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Honeywell marks Children’s Day with Donations & Visits to Orphanage Homes in Lagos and Ogun State



L-R: Media Manager, Honeywell Flour Mills Plc, Nnenna Uche-Onyenacho; Donation Officer, Little Saints Orphanage, Ruth Udeh-George; Brand Manager, Ball Foods, HFMP, Seyi John-Okoh; and Donation Officer, Little Saints Orphanage, Dorothy Dannis, during Children’s Day courtesy visit and donations to Little Saints Orphanages Home, in Palm Grove, Lagos

Donation of products and cash worth over a million naira to orphanage homes in Lagos and Ogun state was the hallmark of activities by Honeywell Flour Mills Plc, as part of the programmes to mark this year’s Children Day celebration.

The foremost producer of wheat based products also described the gesture as part of its Corporate Social Responsibility initiatives, even as it restated its commitment to positively impact on humanity by giving back to the society through effectual CSR activities.

Honeywell marks Children's Day with Donations & Visit to Orphanage Homes in Lagos and Ogun State

L-R: Head Girl, Bethesda Home for the Blind, Faith Ihediwa; Home Tutor, Felix Ikpeameze; Brand Manager, Ball Foods, Honeywell Flour Mills Plc, Seyi John-Okoh; Media Manager, Nnenna Uche-Onyenacho; and Head Boy, Bethesda Home for the Blind, Chizoba Orji, during Children’s Day courtesy visit and donations to the Home, in Lagos

Managing Director, Lanre Jaiyeola, who stated this during a visit to the Homes noted that Honeywell Flour Mills will continue to support good cause in the society especially to those that have direct impact on human development.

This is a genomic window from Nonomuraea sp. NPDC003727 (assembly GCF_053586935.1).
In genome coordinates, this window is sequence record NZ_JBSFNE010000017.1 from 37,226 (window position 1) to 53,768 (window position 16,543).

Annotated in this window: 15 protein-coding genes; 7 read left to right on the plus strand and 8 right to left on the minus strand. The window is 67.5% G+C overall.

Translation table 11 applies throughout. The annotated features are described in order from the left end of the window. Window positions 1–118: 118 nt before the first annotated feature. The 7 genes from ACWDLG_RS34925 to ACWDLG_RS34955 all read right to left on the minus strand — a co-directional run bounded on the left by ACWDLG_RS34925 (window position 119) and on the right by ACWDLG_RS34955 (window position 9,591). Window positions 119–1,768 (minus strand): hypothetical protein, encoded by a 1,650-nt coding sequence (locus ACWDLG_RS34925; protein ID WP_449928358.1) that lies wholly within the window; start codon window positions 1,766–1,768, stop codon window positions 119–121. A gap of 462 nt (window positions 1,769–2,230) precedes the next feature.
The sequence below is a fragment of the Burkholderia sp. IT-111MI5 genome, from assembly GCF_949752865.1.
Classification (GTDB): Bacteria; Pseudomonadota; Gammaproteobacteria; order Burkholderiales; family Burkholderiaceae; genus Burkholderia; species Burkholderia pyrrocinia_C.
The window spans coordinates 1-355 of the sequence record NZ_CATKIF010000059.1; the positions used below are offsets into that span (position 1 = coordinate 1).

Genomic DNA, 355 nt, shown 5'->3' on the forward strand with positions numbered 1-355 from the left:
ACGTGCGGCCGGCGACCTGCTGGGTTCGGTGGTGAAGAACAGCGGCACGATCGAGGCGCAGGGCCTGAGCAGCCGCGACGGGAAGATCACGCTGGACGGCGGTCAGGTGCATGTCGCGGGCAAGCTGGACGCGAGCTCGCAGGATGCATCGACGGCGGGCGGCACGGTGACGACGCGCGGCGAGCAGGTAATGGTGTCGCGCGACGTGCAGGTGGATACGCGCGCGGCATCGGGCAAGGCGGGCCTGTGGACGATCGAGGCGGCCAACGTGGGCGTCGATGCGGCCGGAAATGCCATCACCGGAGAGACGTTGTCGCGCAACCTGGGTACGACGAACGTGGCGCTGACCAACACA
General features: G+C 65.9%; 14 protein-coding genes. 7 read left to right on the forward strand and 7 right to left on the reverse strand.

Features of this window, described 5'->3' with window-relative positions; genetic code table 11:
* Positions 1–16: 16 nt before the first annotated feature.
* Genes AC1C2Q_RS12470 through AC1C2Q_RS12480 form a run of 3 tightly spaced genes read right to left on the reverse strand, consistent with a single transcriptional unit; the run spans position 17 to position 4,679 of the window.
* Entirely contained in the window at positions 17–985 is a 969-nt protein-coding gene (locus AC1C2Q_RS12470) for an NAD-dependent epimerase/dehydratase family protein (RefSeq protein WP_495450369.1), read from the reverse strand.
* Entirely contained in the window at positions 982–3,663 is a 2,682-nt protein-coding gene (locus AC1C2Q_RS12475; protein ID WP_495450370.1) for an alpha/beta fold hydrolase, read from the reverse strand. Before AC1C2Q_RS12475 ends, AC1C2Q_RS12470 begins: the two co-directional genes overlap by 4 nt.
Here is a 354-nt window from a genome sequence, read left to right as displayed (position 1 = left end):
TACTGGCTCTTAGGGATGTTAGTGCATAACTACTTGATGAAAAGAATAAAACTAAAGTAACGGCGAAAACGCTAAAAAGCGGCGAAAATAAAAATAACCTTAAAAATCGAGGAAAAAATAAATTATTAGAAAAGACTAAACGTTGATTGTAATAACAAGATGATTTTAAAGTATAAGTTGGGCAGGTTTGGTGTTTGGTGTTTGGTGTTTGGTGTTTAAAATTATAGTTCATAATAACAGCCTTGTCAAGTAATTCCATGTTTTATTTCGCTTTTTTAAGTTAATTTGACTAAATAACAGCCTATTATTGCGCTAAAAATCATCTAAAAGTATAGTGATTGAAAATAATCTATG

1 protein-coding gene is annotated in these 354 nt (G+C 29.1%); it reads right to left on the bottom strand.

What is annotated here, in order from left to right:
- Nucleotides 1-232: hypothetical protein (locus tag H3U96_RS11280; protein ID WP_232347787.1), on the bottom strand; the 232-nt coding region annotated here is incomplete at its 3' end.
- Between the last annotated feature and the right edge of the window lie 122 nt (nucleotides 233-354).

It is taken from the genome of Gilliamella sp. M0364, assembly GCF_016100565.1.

Honeywell, according to him, will continue to seize opportunity to make its impact felt in the society, listing such opportunities to include support provided sporting events, entrepreneurship programs, vulnerable groups, etc. “It is our own way of adding value to the people that we believe should have needs within the society, and our own way to alleviate poverty, suffering in the land”, he said.

Among beneficiaries of latest gestures are the SOS Village, Ijebu Ode, Ogun State, Little Saints Orphanage and Bethesda Home for the Blind, in Lagos where the company donated its products and cash.

Jaiyeola, represented by Brand Manager of Ball Foods, Seyi John-Okoh said “every good organization should have a corporate social responsibility on its objectives because we cannot do anything without the people we are serving. Everything is not just about buying our products, we should also be seeing to be improving the welfare of the people we are serving. We should be giving back to the community and there are so many ways we have been doing that”.

He said “in Honeywell Flour Mills Plc, we believe in giving back to the society we live in, giving back in our little way, to support the less privilege and needy in our society, that is in line with our own corporate social responsibility goals and objectives. So, every year, we visit selected orphanages and homes. We also provide little support in terms of products, donations and cash because we know that people running those homes sometimes are doing quite a lot, they are taking care of  abandoned children, orphaned children, disabilities of different kind. They need to be supported”.

While showing their appreciation, the founders and administrators of the Homes were full of praises to Honeywell commending it for the humanitarian gesture, while also asking for more support from the government, individuals and corporate organisations.


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  1. Anonymous

    June 2, 2017 at 11:47 am

    What’s up with organizations and individuals announcing/showing off their “good” deeds? Advert or for the accolades of men?
    Whatever happened to your left hand not knowing what your right has given (or vice-versa) or people can no longer wait for God who sees them in secret to reward them openly?
    Motive, motive, motive is very key.

    • The Real Oma

      June 2, 2017 at 2:39 pm

      Smh, who told you everyone subscribes to the book from which you quote?
      Besides, corporate bodies are not individuals, their businesses benefit from goodwill of the communities where they operate.
      What then would be the point of these activities if people do not know about them?

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